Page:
Literary Representations of Buddhist Funerals

Colloquium | March 2 | 5-6:30 p.m. |  Jodo Shinshu Center

 2140 Durant Avenue, Berkeley, CA 94704

 Michihiro Ama, University of Montana

 Mark Blum, UC Berkeley

 Center for Japanese Studies (CJS), Center for Buddhist Studies, Otani University, Ryukoku University, BCA Center for Buddhist Education, Institute of Buddhist Studies, Shinshu Center of America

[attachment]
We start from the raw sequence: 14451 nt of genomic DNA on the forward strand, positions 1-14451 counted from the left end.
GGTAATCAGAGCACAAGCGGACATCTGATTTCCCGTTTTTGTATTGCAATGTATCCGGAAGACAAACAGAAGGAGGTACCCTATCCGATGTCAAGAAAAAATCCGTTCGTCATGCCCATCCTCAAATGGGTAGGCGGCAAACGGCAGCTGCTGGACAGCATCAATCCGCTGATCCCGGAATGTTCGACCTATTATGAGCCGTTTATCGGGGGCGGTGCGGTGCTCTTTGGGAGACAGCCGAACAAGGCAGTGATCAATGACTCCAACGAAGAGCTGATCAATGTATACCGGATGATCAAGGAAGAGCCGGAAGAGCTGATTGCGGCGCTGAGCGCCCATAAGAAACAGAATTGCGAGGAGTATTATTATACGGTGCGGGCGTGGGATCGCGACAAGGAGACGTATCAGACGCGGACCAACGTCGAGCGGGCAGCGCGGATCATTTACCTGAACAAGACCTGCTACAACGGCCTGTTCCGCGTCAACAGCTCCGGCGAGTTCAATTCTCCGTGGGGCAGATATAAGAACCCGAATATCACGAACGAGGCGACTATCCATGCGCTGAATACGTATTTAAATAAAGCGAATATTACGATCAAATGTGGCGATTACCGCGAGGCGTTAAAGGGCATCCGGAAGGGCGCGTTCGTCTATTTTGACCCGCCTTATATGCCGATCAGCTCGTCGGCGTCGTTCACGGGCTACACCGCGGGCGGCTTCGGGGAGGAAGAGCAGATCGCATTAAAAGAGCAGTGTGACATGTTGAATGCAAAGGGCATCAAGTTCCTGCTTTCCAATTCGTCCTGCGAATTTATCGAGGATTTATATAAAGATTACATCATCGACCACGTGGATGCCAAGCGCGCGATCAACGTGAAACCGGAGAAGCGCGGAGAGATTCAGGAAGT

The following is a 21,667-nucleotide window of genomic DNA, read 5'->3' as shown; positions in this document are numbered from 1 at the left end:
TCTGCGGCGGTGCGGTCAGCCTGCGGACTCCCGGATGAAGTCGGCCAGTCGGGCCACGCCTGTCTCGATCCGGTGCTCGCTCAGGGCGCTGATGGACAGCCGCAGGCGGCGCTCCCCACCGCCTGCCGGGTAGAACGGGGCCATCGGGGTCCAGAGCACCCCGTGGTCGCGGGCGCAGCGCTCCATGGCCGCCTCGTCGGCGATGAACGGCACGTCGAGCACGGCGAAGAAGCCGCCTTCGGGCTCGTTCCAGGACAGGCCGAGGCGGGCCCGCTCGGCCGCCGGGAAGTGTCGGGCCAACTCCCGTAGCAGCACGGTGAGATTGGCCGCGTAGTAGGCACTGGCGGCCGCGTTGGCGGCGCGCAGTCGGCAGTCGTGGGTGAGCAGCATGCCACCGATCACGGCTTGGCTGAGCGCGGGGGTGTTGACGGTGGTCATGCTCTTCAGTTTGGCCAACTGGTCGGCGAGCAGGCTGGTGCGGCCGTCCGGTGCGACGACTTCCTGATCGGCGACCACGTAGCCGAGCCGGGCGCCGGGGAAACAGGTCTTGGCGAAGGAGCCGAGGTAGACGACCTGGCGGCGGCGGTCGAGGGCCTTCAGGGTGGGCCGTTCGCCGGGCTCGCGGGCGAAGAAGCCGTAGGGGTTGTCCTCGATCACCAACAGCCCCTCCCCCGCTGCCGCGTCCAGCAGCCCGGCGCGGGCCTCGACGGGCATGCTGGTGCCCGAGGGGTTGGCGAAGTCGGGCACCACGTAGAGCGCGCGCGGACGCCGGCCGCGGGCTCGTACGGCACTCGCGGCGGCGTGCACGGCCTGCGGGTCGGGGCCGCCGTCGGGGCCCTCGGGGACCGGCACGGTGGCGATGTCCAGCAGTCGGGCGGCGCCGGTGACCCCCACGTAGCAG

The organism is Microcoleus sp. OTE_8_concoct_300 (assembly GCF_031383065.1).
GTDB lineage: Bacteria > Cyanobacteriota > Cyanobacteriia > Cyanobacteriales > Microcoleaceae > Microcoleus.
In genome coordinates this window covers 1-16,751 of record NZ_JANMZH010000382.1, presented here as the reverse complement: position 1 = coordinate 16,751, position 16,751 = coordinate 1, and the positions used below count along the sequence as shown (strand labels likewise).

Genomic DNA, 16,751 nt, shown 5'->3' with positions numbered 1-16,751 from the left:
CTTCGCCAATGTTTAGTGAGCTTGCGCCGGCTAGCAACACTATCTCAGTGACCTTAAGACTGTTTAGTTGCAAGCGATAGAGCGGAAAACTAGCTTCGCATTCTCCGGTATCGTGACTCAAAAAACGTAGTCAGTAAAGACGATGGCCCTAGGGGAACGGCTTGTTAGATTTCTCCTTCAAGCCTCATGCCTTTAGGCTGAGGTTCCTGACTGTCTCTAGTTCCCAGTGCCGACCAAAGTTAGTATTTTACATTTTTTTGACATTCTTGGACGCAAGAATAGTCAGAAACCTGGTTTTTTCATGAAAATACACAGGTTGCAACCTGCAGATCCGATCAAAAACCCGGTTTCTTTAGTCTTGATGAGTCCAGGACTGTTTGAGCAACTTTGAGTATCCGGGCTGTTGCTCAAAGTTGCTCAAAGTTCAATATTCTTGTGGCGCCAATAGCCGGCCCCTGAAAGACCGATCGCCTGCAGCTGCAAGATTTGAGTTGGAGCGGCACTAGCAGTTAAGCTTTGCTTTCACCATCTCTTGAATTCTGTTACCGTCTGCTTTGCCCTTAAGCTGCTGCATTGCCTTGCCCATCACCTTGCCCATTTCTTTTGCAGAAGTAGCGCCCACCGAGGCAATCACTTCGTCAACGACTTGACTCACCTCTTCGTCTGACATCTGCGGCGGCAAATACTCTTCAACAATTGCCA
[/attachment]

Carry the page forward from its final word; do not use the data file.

In this lecture, Natsume Sōseki’s The Miner and “A Rainy Day” in To the Spring Equinox and Beyond are treated as works of path literature. During the Buddhist funerals, periods of transition in the lives of the literary characters and new sensations regarding life and death are identified through the connection of the term “path” as a synonym for passage. The funerals lead the fictional characters to reflect on their existence and the Buddhist funeral fictionalized in A Rainy Day was also cathartic for Sōseki himself. The lecture is based on my forthcoming book titled, The Awakening of Modern Japanese Fiction: Path Literature and An Interpretation of Buddhism, which aims to extract unrecognized Buddhist elements from the disciplinary divide between modern Japanese literary studies and Buddhist studies., 510-642-3415